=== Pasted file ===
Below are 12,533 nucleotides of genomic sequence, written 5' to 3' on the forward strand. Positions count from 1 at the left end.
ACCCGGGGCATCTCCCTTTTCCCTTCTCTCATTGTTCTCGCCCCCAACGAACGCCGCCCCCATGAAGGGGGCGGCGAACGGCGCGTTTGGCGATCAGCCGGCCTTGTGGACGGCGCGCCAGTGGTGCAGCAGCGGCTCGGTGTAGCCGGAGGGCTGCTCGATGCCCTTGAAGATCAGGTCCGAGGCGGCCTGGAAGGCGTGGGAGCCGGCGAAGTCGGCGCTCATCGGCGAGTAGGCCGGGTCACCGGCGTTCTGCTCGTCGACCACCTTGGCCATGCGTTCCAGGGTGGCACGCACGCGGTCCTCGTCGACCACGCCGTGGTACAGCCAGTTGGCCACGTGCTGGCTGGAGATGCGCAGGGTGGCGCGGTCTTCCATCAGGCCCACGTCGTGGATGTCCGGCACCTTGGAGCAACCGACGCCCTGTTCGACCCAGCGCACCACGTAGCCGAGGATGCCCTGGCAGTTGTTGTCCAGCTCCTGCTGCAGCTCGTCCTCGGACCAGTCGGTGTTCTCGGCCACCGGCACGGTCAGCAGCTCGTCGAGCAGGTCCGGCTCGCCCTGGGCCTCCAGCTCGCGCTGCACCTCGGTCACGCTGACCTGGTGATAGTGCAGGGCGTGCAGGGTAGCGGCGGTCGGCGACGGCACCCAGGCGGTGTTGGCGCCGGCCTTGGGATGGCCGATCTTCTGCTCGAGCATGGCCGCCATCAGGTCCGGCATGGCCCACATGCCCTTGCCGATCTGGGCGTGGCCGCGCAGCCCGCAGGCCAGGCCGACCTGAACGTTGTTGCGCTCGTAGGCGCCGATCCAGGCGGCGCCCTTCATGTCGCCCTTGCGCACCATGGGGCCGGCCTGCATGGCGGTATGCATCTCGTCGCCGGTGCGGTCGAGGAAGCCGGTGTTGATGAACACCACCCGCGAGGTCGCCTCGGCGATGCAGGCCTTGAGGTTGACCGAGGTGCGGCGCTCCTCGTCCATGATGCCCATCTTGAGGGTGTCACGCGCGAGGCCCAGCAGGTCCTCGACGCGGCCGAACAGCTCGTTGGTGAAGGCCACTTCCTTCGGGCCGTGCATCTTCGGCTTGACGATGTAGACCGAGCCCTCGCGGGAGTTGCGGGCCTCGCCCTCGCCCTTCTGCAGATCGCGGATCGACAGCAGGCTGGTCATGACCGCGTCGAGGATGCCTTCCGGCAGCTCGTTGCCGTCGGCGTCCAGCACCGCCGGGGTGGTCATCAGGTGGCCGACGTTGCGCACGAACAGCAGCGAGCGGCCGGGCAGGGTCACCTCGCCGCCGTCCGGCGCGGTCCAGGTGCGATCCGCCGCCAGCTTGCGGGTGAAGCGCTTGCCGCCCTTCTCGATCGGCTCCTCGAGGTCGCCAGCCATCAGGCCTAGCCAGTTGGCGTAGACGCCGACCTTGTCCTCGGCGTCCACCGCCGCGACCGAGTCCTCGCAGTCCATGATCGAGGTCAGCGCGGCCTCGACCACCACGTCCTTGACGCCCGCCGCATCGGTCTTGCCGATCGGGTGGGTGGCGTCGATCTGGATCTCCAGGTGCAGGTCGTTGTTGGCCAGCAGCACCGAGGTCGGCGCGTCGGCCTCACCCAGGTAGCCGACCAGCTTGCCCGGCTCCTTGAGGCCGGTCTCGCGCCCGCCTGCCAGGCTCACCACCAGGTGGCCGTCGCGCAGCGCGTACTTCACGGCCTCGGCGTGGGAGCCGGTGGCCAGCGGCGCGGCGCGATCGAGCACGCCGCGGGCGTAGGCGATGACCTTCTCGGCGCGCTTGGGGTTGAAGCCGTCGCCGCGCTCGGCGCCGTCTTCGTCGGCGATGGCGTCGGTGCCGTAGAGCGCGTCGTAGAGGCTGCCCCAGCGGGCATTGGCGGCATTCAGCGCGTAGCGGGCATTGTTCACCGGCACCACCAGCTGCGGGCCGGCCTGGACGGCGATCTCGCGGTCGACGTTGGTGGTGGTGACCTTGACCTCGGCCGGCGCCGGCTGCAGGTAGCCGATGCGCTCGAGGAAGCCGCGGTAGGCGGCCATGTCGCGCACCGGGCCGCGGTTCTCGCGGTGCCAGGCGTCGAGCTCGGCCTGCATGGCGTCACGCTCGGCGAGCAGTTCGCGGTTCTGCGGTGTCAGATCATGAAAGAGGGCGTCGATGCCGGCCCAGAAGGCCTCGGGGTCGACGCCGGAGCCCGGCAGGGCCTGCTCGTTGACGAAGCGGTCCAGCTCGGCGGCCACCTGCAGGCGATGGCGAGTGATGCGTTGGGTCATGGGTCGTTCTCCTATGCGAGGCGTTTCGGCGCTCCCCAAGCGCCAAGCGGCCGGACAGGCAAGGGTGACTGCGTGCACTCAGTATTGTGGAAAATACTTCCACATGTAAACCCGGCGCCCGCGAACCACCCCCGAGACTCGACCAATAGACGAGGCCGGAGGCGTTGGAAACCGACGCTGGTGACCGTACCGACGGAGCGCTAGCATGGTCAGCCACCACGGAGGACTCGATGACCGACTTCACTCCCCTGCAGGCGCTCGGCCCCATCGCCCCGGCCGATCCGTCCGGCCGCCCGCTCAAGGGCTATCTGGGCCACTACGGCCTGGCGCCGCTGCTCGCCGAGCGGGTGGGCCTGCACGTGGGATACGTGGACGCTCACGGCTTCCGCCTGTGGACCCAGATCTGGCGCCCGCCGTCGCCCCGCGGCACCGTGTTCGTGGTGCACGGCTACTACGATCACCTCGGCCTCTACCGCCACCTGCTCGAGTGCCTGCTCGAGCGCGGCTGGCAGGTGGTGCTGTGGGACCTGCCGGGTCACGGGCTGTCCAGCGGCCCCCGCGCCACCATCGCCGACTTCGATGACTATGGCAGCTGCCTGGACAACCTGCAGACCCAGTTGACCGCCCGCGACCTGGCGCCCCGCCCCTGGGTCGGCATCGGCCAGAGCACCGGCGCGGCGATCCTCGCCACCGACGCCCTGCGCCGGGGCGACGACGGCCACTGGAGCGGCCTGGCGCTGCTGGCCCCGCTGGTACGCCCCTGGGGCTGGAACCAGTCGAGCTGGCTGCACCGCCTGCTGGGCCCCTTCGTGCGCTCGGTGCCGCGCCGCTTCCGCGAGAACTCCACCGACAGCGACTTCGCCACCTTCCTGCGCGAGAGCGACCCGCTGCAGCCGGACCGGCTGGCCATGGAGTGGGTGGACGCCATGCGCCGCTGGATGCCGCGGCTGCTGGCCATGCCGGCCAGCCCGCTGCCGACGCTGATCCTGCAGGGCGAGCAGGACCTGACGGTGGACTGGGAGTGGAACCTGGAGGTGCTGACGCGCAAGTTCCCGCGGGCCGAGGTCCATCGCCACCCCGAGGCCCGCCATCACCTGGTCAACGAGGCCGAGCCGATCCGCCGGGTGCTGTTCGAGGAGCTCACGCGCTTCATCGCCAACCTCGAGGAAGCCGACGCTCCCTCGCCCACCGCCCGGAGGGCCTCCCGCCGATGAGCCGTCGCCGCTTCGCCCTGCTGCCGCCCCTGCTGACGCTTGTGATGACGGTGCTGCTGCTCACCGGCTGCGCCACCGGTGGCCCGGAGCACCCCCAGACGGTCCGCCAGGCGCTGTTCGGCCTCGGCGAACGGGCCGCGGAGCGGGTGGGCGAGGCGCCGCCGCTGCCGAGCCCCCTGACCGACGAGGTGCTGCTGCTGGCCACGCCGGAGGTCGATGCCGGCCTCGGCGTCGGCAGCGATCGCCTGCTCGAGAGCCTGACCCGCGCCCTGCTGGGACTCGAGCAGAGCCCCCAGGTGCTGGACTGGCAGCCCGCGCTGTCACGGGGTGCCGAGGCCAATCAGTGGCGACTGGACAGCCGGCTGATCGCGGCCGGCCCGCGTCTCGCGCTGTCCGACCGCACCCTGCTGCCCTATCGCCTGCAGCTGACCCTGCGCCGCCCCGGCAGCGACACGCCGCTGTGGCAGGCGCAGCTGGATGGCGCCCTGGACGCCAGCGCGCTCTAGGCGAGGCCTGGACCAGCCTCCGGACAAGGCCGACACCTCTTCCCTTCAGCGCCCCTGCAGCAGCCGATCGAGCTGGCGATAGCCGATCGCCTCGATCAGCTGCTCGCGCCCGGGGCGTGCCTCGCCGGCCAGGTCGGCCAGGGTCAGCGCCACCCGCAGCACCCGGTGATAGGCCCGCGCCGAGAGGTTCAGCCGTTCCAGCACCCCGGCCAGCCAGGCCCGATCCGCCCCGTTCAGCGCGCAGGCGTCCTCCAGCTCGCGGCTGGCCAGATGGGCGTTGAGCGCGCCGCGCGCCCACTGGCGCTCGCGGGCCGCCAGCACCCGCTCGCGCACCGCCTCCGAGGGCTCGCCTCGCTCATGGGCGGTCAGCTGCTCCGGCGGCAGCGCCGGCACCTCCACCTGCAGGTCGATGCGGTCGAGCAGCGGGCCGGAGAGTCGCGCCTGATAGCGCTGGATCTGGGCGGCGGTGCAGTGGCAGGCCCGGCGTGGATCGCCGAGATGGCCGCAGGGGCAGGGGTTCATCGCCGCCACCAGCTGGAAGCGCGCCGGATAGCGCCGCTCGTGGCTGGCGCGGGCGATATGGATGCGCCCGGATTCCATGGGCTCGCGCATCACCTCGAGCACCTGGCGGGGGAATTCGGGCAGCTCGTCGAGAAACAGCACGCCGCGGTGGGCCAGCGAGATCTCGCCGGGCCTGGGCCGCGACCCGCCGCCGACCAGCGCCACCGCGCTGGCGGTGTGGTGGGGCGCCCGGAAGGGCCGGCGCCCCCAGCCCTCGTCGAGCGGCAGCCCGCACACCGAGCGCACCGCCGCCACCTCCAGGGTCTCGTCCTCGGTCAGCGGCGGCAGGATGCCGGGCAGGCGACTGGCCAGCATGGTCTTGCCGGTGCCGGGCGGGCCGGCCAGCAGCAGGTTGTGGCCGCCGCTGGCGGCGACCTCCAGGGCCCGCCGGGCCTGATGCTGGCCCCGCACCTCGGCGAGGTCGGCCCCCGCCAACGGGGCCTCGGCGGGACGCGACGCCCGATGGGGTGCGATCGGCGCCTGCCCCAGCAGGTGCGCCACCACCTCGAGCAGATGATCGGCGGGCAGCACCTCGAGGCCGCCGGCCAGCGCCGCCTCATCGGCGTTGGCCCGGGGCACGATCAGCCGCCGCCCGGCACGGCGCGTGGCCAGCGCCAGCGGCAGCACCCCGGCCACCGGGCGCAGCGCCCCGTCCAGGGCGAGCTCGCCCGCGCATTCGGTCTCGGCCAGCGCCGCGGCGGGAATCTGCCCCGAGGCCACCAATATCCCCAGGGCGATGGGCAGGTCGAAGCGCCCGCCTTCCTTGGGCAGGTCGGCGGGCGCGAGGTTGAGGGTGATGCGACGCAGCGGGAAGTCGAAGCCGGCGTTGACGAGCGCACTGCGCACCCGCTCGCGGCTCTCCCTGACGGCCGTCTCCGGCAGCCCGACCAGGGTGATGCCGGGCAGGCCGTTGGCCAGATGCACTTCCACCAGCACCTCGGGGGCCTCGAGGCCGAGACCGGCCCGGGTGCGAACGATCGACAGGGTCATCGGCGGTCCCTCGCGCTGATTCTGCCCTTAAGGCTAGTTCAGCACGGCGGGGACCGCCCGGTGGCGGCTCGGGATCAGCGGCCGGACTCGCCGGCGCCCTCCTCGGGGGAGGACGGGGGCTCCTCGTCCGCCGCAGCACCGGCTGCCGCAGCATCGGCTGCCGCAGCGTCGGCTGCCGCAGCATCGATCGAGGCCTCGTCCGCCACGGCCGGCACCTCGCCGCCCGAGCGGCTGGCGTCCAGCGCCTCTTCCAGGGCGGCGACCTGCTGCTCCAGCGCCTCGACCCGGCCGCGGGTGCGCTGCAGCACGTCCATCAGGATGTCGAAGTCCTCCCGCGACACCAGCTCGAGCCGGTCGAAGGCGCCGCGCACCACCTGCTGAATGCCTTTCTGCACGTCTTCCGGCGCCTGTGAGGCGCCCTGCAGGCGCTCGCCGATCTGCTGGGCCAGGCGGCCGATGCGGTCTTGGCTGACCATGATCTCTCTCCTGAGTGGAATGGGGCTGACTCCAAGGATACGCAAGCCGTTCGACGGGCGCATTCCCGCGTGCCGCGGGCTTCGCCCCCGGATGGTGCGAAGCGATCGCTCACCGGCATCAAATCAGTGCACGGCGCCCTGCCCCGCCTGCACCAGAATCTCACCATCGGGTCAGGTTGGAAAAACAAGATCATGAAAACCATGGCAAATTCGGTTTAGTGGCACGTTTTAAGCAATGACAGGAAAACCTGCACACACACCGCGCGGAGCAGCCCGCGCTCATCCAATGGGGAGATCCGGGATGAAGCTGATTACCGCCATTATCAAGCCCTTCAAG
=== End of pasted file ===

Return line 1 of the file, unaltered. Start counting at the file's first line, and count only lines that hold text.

Below are 12,533 nucleotides of genomic sequence, written 5' to 3' on the forward strand. Positions count from 1 at the left end.